While privatization is not likely to be enacted this year, Congress can start to reform the post office by adopting some the proposals of the Trump administration's White House Task Force.

One of the task force's ideas was to change the pricing structure of services because of the "rise of digital alternatives and the corresponding decline in mail volumes."  The current price structure does not resemble a valid business model, because prices have no relation to profitability.  Also, the task force recommended changes in cost allocation, because the structure does not "capture the cost implications that the rapid decline in mail volume and the rapid rise of package volume have had on the USPS's cost structure."  The USPS has hidden the cost of packages to claim that it makes money when in truth it loses massive amounts of cash on both packages and a dwindling mail delivery demand.

Another big cash loser is the high cost of labor.  In 2018, "labor costs accounted for 76 percent of the USPS's overall operating costs."  That is because as a government-protected entity, postal management has no incentive to resist union bosses' demands — even if caving in to these demands will hurt its employees long-term by driving the Post Office into bankruptcy and/or forcing management to underfund employee pensions.

Crony capitalists are looking to profit from a USPS bailout.  Cronies are trying to protect their special deals with their local post office at taxpayer expense.  The New York Times reported on May 6, 2020 that a "coalition, which includes Amazon, plans to pour $2 million into ads opposing President Trump's call for higher package delivery rates and pressing for Congress to help the service."  Amazon and other online retailers love the USPS because taxpayers end up subsidizing underpriced delivery pricing that allows Amazon and other online sellers to get packages delivered at a low cost.  They are pouring money into a lobbying campaign to bail out the USPS because that money will be used to keep the rates low for them to continue to take advantage of the taxpayer-funded USPS.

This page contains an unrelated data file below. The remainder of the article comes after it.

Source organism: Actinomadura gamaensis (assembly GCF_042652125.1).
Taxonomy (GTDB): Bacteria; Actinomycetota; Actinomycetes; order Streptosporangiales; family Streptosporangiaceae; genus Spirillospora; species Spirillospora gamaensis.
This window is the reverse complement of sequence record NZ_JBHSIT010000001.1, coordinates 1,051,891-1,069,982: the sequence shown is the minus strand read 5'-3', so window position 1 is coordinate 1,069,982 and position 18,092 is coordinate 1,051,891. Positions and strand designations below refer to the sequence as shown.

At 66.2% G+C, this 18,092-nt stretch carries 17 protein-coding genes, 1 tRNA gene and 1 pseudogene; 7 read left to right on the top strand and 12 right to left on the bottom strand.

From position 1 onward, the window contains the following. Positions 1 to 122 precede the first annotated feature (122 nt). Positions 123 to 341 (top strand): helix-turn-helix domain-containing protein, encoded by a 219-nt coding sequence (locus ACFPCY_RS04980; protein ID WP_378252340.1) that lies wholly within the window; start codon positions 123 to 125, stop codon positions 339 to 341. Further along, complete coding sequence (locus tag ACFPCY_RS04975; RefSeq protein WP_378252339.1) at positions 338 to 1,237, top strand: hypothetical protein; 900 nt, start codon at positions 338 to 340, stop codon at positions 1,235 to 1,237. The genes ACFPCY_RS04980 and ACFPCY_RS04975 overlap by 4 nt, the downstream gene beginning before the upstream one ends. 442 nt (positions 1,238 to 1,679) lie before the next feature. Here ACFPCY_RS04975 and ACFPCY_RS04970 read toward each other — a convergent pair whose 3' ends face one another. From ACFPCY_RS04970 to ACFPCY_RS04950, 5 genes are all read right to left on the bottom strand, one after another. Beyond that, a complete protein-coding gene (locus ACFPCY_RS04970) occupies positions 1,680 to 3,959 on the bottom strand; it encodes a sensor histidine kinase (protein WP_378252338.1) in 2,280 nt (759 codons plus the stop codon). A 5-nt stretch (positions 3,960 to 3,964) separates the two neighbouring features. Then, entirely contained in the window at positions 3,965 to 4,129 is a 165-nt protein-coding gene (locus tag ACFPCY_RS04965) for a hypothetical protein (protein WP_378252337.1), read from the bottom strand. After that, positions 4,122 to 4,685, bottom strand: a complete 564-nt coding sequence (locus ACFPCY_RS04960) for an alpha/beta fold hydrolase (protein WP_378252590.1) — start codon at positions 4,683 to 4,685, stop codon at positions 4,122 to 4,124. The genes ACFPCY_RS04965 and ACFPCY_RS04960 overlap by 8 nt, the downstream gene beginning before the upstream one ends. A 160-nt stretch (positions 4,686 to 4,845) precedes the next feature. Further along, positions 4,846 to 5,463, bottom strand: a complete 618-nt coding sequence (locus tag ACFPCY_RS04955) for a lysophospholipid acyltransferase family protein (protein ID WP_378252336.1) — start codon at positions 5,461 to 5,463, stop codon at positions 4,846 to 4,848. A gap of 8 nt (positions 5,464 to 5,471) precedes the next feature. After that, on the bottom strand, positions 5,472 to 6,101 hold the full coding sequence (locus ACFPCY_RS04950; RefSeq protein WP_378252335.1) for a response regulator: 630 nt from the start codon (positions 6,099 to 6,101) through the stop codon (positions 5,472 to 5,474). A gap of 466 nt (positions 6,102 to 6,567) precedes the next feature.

Unfortunately, too many members of Congress are also incapable of reforming the Post Office.  Instead, their "solution" is to simply throw taxpayer money at the USPS.  Hopefully, fiscal conservatives and free-market advocates will defeat the attempt to bail out the Post Office and instead get Congress to enact real reforms to put the Post Office on the path to competing in a free market.  This is better for taxpayers, consumers, and even the long-term interests of postal employees.

Norm Singleton is president of Campaign for Liberty.